Donald Trump takes office Friday as the oldest incoming president in U.S. history — a burger-gobbling, exercise-averse 70-year-old who can expect to live 15 more years, according to actuarial data.
But Trump apparently has never smoked tobacco. He doesn’t drink alcohol. And as a wealthy American, he has presumably spent much of his life with access to excellent health care.
Experts agree there is no reason why a healthy man in his 70s can’t carry out the responsibilities of president. Yet a person’s “healthspan” — the years he or she is healthy and free of serious disease — is a highly individual mix of genetics, nutrition, lifestyle, social support, access to care and more.
“The key thing is how any person lives with the stress,” said Gordon Lithgow, a professor of geroscience at the Buck Institute for Research on Aging in California, which studies ways to increase healthspan. “Some people absolutely thrive on the edge of stress.”
By that measure, Trump will be severely tested.
Given that the 45th president will be exposed to extraordinary stress levels, what else could affect his health and ability to respond to the challenges of office?
“I think the main thing is that the future is a lot less predictable when you’re 70 than when you’re 40 or 50,” said Steve Austad, scientific director of the American Federation for Aging Research. “He could be fine 10 years after his presidency, or he could be in bad shape a year from now.”
Trump has released only limited information about the measures of his health. In an email Tuesday, spokeswoman Hope Hicks said,
But research shows that the chances of acquiring three diseases simultaneously rises tenfold between ages 70 and 80, then tenfold again during the next decade of life, said Nir Barzilai, director of the Institute for Aging Research at the Albert Einstein College of Medicine in New York.
“I think we all realize that humans age at different rates,” Barzilai said. “Seventy means nothing to me. It can be very young, and it can be very old.”
Trump’s mother, Mary Ann McLeod Trump, was 88 when she died. His father, Fred, died at 93 after suffering from Alzheimer’s disease for about five years.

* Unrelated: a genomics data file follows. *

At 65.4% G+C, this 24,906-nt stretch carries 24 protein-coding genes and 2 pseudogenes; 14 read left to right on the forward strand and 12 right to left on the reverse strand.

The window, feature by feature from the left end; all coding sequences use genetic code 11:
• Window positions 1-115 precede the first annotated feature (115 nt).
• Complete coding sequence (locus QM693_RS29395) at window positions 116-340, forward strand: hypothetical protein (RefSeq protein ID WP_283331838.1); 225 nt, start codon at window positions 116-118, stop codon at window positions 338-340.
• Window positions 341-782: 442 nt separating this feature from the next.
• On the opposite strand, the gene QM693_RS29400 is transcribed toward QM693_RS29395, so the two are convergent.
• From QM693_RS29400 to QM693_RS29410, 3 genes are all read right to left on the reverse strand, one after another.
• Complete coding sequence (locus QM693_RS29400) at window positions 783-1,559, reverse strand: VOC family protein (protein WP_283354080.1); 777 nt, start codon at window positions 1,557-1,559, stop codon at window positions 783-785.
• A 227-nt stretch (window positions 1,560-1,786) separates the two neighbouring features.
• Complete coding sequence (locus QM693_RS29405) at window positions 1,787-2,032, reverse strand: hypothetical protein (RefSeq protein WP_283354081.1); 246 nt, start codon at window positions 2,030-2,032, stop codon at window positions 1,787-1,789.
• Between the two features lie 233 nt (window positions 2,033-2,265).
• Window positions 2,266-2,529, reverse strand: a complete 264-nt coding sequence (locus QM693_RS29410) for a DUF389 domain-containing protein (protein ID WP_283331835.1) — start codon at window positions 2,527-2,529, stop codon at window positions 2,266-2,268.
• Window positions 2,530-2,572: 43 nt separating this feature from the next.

In a one-page letter last September, New York gastroenterologist Harold Bornstein, the president-elect’s longtime doctor, said there was no history of “premature” cancer or heart disease in Trump’s family. He said the president-elect is 6-foot-3 and weighs 236 pounds, which qualifies him as borderline obese. Trump has acknowledged a poor diet heavy on fast food.
Bornstein’s letter said Trump takes a statin to lower his cholesterol. Trump also takes a low dose of aspirin, the letter said.
Trump’s blood pressure of 116 over 70 was normal, as was his blood-sugar level, Bornstein wrote. “His liver function and thyroid function tests are all within the normal range,” he said, and “his last colonoscopy was performed on July 10, 2013, which was normal and revealed no polyps.”
Trump’s latest electrocardiogram and chest X-ray, conducted in April 2016, also were “normal,” according to Bornstein.
Perhaps one of Trump’s greatest health advantages is his socioeconomic status. Overwhelming evidence exists that the poor face greater risk of illness and death than the wealthy.
“People who live and work in low socioeconomic circumstances are at increased risk for mortality, morbidity, unhealthy behaviors, reduced access to health care, and inadequate quality of care,” the CDC reported in 2011.
Trump, by contrast,
is “rich and well-educated,” Austad said, “and those things are almost miracle drugs.”